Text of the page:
Writing requirements is one of those things that I tend to dislike very much for one simple reason. By the time they are written they are already out of date. Furthermore you can never really tell if the software satisfies the requirements in an automated way. For that reason I'm going to use a technique where I write the specifications in a specific format called Gherkin and I'm going to use an automation tool called SpecFlow to ensure that my code satisfies the specifications. If you want the system to change in any way then I'll do it by updating the specifications and then making the code satisfy the updated specs. That way the requirements are not only documented but they are "living" which means they change in order to make the system change and the docs and code are always in sync with each other.
Create GitHub repos for the api and web ui
Being in iteration 1, we don't yet have a place to store our source code. We need to write our specs along side our source code so that the automation tools can access them. Just like before, I'm going to create a GitHub repo for the api code as well as the web ui code.
Now that I have a place to store the api and web ui code I can get started defining specifications using SpecFlow for the api.
Clone the api repo
With the api git repo created I'll clone that locally on my workstation.
git clone https://github.com/wshaddix/theharbinger.api.git
Install the SpecFlow extention
SpecFlow integrates with Visual Studio 2017 as an IDE extension. Their website has instructions on how to get started so I'm not covering that here.
Create the blank solution
To start with I'm going to create a new blank solution in Visual Studio 2017 and call it "TheHarbinger". This solution will hold the api and the api specification projects.
Create the Specs project
Next I'll create an xUnit test project named "Specs" that will hold all of our specifications for the various features that the api will implement.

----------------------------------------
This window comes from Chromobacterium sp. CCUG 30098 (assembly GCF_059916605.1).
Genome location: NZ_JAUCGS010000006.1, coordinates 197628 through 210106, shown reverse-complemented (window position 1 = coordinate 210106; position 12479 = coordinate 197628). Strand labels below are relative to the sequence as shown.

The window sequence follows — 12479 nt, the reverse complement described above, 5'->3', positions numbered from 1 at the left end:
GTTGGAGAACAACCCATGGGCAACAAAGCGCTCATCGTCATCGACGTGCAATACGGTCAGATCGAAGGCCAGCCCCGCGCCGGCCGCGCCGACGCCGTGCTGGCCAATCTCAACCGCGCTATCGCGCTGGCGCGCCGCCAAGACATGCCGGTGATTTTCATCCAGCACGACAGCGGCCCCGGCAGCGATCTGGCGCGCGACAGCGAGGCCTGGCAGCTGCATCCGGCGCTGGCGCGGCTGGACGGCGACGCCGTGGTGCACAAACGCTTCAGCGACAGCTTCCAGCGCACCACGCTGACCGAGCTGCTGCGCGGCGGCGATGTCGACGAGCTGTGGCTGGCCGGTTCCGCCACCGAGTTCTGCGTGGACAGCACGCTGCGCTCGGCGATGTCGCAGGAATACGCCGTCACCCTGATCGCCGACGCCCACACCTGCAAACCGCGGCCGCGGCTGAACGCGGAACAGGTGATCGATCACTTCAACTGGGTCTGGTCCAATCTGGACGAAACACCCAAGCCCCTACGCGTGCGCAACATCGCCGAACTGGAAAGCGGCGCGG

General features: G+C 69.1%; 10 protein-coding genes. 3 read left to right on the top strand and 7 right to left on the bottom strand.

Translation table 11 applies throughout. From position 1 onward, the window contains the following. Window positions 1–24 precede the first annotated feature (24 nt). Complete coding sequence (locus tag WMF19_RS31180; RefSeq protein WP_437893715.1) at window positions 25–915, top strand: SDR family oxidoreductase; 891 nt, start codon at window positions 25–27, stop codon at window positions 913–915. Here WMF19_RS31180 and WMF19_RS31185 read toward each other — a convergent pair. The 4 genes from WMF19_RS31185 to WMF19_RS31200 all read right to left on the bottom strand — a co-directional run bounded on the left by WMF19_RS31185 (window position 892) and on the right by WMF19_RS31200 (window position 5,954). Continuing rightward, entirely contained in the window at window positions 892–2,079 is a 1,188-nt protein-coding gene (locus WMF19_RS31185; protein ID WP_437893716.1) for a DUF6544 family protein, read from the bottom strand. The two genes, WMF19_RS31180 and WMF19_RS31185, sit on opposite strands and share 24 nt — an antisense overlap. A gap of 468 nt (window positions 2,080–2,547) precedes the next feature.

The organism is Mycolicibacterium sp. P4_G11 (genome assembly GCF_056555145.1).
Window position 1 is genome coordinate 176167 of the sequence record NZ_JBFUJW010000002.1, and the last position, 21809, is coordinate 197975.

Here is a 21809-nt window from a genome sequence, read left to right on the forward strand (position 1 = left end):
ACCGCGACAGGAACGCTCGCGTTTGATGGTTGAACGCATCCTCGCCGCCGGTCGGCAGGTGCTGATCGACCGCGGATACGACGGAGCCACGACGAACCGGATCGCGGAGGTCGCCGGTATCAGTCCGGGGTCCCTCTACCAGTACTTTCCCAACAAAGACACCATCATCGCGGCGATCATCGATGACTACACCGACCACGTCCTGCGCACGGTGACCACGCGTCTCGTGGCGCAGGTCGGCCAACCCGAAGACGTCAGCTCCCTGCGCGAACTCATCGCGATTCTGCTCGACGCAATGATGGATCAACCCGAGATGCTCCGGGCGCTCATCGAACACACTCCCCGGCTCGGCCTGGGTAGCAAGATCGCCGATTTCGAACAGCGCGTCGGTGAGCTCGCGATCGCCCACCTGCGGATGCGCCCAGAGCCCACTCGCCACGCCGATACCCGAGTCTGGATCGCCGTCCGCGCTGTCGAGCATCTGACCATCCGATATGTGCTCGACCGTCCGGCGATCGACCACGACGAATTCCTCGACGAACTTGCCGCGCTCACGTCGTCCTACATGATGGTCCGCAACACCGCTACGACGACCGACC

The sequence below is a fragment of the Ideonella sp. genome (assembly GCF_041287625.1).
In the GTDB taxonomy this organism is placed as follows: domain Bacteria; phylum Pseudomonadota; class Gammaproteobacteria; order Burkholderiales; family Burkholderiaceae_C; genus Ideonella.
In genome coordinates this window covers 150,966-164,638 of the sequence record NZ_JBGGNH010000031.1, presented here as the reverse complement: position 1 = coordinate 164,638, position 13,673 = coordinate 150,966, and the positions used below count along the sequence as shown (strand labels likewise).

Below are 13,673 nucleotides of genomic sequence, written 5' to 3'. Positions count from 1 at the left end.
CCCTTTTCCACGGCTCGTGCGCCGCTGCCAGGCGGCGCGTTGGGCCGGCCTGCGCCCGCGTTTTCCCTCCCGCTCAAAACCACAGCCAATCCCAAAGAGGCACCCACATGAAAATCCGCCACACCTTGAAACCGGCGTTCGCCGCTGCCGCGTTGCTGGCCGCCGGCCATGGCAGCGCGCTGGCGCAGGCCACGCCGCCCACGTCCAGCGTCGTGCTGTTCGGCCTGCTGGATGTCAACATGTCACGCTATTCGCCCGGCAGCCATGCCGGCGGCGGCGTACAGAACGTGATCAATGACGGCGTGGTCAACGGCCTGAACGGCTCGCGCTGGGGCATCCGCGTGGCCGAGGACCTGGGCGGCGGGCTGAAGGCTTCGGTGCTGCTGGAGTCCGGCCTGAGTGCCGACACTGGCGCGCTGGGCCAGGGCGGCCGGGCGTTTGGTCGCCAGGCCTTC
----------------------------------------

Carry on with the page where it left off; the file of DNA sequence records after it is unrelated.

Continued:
Since I'm using xUnit for automated tests I also need to add a reference to SpecFlow.xUnit so that SpecFlow knows to use the xUnit test runner. In doing this you will also pull in the SpecFlow NuGet package needed to execute the specification files.
Write the health check specification
Now we can add our first specification file for health
checks. To start with I'm going to keep this as simple as I possibly can just to keep things moving along. I'll add a feature file in the
I'm only going to implement a very simple scenario to start with. I'll add on to this later but for now this will let me write the first specification and start designing the code. The specification looks like this:
Feature: HealthCheck In order to determine if the system is available As an api monitor I want to be able to query the status of the api Scenario: The api is up Given I have requested the healtcheck url When I perform an http get operation Then the result should be a status 200 is returned
Generate the step definition file
Now that I have the spec written I need to wire it up to be able to call the actual system under test via xUnit. SpecFlow will generate the template for you from any given
With the step definition file in place we have completed the analysis of the health check feature of the api. We will surely add to it but we have the initial spec written. Next we will move on to designing the api to implement the health check and refine the spec and the code until we're happy with the result.